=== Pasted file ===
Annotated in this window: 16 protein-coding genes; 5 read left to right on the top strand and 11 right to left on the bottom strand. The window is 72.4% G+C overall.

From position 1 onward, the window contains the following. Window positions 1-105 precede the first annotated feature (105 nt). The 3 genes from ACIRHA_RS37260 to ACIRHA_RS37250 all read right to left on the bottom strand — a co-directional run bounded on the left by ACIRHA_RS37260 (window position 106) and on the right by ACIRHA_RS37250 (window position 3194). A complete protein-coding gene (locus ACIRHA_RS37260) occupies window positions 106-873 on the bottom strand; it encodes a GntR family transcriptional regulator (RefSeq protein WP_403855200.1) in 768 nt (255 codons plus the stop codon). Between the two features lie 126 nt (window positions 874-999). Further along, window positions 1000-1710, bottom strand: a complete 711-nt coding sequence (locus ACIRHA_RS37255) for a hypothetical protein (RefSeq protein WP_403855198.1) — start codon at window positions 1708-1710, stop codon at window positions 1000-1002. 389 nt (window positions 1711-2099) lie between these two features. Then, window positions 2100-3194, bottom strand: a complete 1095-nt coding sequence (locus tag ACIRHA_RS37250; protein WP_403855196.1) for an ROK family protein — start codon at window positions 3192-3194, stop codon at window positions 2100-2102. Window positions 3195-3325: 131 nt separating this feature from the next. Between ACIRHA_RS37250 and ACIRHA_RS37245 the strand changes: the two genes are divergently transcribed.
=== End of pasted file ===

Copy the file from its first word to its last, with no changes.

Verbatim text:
Annotated in this window: 16 protein-coding genes; 5 read left to right on the top strand and 11 right to left on the bottom strand. The window is 72.4% G+C overall.

From position 1 onward, the window contains the following. Window positions 1-105 precede the first annotated feature (105 nt). The 3 genes from ACIRHA_RS37260 to ACIRHA_RS37250 all read right to left on the bottom strand — a co-directional run bounded on the left by ACIRHA_RS37260 (window position 106) and on the right by ACIRHA_RS37250 (window position 3194). A complete protein-coding gene (locus ACIRHA_RS37260) occupies window positions 106-873 on the bottom strand; it encodes a GntR family transcriptional regulator (RefSeq protein WP_403855200.1) in 768 nt (255 codons plus the stop codon). Between the two features lie 126 nt (window positions 874-999). Further along, window positions 1000-1710, bottom strand: a complete 711-nt coding sequence (locus ACIRHA_RS37255) for a hypothetical protein (RefSeq protein WP_403855198.1) — start codon at window positions 1708-1710, stop codon at window positions 1000-1002. 389 nt (window positions 1711-2099) lie between these two features. Then, window positions 2100-3194, bottom strand: a complete 1095-nt coding sequence (locus tag ACIRHA_RS37250; protein WP_403855196.1) for an ROK family protein — start codon at window positions 3192-3194, stop codon at window positions 2100-2102. Window positions 3195-3325: 131 nt separating this feature from the next. Between ACIRHA_RS37250 and ACIRHA_RS37245 the strand changes: the two genes are divergently transcribed.